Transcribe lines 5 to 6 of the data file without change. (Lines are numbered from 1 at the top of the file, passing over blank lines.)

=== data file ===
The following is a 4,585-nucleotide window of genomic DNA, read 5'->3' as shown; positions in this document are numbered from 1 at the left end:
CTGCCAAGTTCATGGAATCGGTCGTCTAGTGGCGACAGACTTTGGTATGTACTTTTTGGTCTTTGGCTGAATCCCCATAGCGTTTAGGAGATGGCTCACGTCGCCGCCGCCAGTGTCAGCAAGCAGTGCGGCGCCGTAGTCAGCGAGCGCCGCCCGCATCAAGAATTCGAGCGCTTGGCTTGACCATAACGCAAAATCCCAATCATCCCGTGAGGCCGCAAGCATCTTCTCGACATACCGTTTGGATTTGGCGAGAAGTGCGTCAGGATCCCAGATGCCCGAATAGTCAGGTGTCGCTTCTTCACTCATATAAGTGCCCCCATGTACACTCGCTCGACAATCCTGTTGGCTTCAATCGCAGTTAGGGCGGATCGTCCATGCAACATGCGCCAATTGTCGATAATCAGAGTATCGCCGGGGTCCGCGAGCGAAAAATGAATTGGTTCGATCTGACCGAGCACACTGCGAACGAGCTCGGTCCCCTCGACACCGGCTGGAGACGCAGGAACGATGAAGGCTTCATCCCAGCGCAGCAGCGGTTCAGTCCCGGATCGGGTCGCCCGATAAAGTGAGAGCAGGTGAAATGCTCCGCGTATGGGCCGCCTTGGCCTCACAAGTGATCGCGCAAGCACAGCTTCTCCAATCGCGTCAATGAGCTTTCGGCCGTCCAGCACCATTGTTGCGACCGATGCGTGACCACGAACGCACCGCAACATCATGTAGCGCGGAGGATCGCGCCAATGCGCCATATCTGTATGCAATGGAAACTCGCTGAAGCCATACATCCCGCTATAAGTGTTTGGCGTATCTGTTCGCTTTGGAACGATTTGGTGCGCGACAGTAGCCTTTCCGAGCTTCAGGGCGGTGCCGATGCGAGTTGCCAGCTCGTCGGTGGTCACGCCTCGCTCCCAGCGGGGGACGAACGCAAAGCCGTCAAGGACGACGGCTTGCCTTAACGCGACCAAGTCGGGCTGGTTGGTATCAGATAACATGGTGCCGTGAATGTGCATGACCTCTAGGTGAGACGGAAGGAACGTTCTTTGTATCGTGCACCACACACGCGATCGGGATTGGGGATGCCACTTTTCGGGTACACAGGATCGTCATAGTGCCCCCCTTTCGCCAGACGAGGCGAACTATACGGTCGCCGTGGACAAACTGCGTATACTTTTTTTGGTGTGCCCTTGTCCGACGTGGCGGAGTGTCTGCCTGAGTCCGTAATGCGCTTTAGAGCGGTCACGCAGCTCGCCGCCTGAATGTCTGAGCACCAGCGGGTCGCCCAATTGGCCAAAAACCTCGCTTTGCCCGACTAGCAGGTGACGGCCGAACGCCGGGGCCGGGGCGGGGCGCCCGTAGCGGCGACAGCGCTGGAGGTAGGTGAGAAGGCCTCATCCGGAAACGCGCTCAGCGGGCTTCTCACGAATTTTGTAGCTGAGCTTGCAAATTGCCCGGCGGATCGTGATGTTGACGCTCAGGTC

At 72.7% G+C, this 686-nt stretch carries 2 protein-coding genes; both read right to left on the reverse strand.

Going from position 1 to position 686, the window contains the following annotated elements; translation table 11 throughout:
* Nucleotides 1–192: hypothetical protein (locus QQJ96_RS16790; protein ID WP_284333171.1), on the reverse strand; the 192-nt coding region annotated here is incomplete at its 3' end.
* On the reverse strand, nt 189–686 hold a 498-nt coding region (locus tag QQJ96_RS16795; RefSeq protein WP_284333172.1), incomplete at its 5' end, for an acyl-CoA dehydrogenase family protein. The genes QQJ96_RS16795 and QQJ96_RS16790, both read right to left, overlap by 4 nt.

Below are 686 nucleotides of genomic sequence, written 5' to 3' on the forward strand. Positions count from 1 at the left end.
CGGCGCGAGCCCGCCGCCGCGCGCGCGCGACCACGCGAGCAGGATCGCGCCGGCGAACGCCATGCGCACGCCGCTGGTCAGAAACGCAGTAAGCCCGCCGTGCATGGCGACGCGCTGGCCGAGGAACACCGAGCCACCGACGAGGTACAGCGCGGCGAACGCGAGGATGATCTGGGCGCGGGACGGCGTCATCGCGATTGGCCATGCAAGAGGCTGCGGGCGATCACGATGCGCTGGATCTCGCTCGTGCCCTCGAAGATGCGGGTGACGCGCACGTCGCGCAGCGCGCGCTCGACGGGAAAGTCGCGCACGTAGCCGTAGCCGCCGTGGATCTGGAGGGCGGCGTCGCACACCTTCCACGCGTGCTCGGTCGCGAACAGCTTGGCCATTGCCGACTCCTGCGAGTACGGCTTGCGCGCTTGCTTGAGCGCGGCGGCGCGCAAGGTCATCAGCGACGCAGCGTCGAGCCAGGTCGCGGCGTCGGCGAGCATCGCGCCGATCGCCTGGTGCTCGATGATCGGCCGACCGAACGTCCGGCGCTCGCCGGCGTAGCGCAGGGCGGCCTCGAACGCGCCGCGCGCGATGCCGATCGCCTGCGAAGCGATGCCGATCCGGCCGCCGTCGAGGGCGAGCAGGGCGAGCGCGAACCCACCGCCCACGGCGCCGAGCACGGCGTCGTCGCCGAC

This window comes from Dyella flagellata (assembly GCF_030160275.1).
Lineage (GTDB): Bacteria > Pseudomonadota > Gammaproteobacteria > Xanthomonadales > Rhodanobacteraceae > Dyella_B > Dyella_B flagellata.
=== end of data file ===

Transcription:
* Nucleotides 1–192: hypothetical protein (locus QQJ96_RS16790; protein ID WP_284333171.1), on the reverse strand; the 192-nt coding region annotated here is incomplete at its 3' end.
* On the reverse strand, nt 189–686 hold a 498-nt coding region (locus tag QQJ96_RS16795; RefSeq protein WP_284333172.1), incomplete at its 5' end, for an acyl-CoA dehydrogenase family protein. The genes QQJ96_RS16795 and QQJ96_RS16790, both read right to left, overlap by 4 nt.